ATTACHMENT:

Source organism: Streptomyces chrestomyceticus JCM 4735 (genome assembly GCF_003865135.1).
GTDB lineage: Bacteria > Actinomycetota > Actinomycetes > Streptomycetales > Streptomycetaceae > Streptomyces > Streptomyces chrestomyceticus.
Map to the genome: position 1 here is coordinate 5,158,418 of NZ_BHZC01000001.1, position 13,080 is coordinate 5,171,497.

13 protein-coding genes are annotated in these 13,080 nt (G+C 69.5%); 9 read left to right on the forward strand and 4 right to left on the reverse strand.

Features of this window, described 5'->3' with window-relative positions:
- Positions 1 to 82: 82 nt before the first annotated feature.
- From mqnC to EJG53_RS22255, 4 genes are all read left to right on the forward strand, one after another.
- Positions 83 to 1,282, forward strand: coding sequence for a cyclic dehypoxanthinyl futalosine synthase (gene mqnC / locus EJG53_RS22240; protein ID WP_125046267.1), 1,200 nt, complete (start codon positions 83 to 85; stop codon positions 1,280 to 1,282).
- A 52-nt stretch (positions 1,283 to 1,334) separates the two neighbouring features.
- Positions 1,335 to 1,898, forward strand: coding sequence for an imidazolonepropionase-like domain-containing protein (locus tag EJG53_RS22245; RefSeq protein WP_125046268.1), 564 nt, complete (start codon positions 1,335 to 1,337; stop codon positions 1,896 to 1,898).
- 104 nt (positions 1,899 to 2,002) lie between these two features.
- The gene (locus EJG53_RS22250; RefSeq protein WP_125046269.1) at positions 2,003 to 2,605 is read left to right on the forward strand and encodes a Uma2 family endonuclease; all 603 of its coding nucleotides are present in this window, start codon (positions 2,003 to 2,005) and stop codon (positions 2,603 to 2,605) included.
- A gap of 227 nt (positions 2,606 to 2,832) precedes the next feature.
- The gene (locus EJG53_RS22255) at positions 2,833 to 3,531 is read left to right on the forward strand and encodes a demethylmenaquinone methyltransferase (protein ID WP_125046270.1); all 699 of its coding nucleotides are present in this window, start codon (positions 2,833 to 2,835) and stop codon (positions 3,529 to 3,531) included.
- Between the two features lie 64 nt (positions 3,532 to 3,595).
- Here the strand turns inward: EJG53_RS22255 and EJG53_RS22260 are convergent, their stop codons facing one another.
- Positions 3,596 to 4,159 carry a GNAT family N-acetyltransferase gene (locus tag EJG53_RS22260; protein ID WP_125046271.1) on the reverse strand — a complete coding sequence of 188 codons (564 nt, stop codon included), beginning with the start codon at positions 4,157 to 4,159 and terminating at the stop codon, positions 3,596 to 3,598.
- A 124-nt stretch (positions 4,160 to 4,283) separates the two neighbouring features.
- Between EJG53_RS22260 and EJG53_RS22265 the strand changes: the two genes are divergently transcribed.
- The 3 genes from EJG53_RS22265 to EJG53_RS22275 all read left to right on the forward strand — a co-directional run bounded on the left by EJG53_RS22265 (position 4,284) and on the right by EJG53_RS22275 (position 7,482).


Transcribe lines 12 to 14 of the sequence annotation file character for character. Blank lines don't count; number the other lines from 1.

- The gene (locus EJG53_RS22250; RefSeq protein WP_125046269.1) at positions 2,003 to 2,605 is read left to right on the forward strand and encodes a Uma2 family endonuclease; all 603 of its coding nucleotides are present in this window, start codon (positions 2,003 to 2,005) and stop codon (positions 2,603 to 2,605) included.
- A gap of 227 nt (positions 2,606 to 2,832) precedes the next feature.
- The gene (locus EJG53_RS22255) at positions 2,833 to 3,531 is read left to right on the forward strand and encodes a demethylmenaquinone methyltransferase (protein ID WP_125046270.1); all 699 of its coding nucleotides are present in this window, start codon (positions 2,833 to 2,835) and stop codon (positions 3,529 to 3,531) included.